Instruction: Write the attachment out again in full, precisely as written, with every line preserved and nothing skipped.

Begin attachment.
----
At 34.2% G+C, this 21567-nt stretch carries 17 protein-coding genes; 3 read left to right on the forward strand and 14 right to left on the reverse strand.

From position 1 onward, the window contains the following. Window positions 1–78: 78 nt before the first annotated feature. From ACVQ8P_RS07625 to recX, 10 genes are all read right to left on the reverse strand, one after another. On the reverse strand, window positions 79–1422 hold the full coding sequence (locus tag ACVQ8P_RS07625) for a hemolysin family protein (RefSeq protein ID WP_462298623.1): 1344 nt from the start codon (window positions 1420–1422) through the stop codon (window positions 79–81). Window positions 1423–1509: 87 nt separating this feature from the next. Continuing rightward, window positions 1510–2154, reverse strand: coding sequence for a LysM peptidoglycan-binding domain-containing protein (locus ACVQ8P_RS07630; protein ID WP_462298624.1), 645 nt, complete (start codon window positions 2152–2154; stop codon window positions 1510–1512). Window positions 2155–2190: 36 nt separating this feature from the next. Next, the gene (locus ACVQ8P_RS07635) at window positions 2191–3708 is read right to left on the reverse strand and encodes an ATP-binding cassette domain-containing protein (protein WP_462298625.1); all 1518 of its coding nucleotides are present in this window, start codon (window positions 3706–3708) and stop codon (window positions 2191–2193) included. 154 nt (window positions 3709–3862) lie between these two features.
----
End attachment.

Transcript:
At 34.2% G+C, this 21567-nt stretch carries 17 protein-coding genes; 3 read left to right on the forward strand and 14 right to left on the reverse strand.

From position 1 onward, the window contains the following. Window positions 1–78: 78 nt before the first annotated feature. From ACVQ8P_RS07625 to recX, 10 genes are all read right to left on the reverse strand, one after another. On the reverse strand, window positions 79–1422 hold the full coding sequence (locus tag ACVQ8P_RS07625) for a hemolysin family protein (RefSeq protein ID WP_462298623.1): 1344 nt from the start codon (window positions 1420–1422) through the stop codon (window positions 79–81). Window positions 1423–1509: 87 nt separating this feature from the next. Continuing rightward, window positions 1510–2154, reverse strand: coding sequence for a LysM peptidoglycan-binding domain-containing protein (locus ACVQ8P_RS07630; protein ID WP_462298624.1), 645 nt, complete (start codon window positions 2152–2154; stop codon window positions 1510–1512). Window positions 2155–2190: 36 nt separating this feature from the next. Next, the gene (locus ACVQ8P_RS07635) at window positions 2191–3708 is read right to left on the reverse strand and encodes an ATP-binding cassette domain-containing protein (protein WP_462298625.1); all 1518 of its coding nucleotides are present in this window, start codon (window positions 3706–3708) and stop codon (window positions 2191–2193) included. 154 nt (window positions 3709–3862) lie between these two features.